How does innovation take place in the mining industry?: Understanding the logic behind innovation in a changing context
Beatriz Calzada Olvera and
Michiko Iizuka ()
No 2020-019, MERIT Working Papers from United Nations University - Maastricht Economic and Social Research Institute on Innovation and Technology (MERIT)
Mining activity has been contributing to the income of resource-rich developing countries but it has also been considered as a "curse" for economic development. Reviews of a literature from innovation perspective reveal that the sector has the following mutually-influencing constraints on innovation: a) the commodity price is volatile and exogenously-determined, leaving no scope for differentiation; b) mining firms have low incentive for investing in knowledge (e.g. research and development (R & D)) due to low appropriability; c) development of mines require large, upfront, and long-term investments, leaving no room to take additional risks; d) mining firms tend to operate in an enclave, with limited backward and forward linkages; and e) comparative advantage is largely determined by the presence of mineral deposit not by productive capability. This study aims to bring together evidence to understand the innovation mechanisms in the mining sector. We uncovered that innovation and linkages in mining sector are closely related to commodity prices as follows: a) mineral exploration, a risky, knowledge-intensive investment to increase mineral supply that leads to profit, is equivalent to R&D; b) mining firms increase the exploration and R&D investments when the mineral prices rise; c) mining firms rely on innovation by the suppliers to reduce production cost; and d) mining firms increase the use of suppliers when mineral prices fall. The better understanding of innovation mechanism in mining sector enables to formulate effective policies to make the sector to be a catalyst in transforming the economy of resource rich developing countries.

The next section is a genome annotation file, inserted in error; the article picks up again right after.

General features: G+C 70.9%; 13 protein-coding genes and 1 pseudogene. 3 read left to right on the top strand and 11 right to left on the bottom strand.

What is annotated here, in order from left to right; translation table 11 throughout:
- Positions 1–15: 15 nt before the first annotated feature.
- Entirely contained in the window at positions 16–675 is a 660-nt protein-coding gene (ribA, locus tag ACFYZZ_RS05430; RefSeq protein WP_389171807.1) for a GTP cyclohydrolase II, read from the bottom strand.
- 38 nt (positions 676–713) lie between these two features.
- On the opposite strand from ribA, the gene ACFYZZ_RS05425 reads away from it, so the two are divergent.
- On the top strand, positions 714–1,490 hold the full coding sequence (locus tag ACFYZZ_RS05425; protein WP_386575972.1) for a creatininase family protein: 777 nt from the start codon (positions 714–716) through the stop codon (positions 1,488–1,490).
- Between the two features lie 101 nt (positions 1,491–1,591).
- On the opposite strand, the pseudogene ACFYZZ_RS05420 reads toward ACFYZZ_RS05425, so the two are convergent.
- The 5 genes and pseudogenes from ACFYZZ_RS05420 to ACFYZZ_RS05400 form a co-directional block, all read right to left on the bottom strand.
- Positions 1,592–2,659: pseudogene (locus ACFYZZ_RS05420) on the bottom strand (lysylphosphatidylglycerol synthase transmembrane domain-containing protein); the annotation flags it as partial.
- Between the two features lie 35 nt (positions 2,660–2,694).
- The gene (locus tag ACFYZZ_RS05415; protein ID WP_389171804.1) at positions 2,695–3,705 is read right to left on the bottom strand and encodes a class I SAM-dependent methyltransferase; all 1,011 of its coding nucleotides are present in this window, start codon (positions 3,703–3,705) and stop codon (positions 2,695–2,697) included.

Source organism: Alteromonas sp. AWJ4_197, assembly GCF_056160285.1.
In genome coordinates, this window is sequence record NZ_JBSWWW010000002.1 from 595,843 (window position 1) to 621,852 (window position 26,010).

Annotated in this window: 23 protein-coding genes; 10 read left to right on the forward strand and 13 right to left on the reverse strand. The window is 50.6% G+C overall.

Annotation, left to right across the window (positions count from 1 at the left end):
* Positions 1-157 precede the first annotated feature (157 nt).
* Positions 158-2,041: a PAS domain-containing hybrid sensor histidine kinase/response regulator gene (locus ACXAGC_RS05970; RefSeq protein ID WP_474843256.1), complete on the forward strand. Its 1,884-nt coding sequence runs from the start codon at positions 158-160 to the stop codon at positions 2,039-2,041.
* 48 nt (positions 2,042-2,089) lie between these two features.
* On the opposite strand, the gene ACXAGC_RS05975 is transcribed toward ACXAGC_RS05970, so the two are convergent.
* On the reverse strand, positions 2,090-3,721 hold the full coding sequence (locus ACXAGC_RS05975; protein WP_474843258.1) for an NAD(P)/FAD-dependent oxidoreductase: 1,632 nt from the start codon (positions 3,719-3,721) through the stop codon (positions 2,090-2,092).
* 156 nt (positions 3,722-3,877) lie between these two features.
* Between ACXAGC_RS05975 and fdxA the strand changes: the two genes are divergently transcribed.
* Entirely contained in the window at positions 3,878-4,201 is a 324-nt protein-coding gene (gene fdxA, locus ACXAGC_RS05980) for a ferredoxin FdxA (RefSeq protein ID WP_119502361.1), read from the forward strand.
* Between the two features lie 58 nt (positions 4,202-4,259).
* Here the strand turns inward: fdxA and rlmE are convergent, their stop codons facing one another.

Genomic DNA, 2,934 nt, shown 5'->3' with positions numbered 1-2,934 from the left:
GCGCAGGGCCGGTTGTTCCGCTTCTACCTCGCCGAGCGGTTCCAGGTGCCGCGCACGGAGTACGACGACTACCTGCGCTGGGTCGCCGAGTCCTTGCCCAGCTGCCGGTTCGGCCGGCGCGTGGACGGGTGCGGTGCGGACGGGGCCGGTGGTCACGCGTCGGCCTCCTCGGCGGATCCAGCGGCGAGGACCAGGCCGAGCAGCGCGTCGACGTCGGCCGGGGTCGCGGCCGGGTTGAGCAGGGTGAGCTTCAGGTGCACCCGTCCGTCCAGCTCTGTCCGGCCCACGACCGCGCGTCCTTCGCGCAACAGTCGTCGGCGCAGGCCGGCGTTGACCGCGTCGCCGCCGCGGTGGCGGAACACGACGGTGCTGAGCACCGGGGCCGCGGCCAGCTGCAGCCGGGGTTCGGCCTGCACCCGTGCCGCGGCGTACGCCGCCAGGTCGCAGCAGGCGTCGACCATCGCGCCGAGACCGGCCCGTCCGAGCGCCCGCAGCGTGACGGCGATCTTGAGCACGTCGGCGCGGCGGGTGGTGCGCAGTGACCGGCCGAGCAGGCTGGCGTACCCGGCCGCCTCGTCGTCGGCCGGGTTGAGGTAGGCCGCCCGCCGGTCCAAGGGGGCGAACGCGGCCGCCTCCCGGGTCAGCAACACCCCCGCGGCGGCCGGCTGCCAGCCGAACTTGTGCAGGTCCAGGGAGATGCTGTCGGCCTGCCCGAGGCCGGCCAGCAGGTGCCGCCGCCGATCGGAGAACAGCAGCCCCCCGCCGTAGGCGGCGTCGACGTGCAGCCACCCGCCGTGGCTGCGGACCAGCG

Keywords: the resource curse; mining; innovation; economic development; extractive industry (search for similar items in EconPapers)
JEL-codes: L72 O25 (search for similar items in EconPapers)
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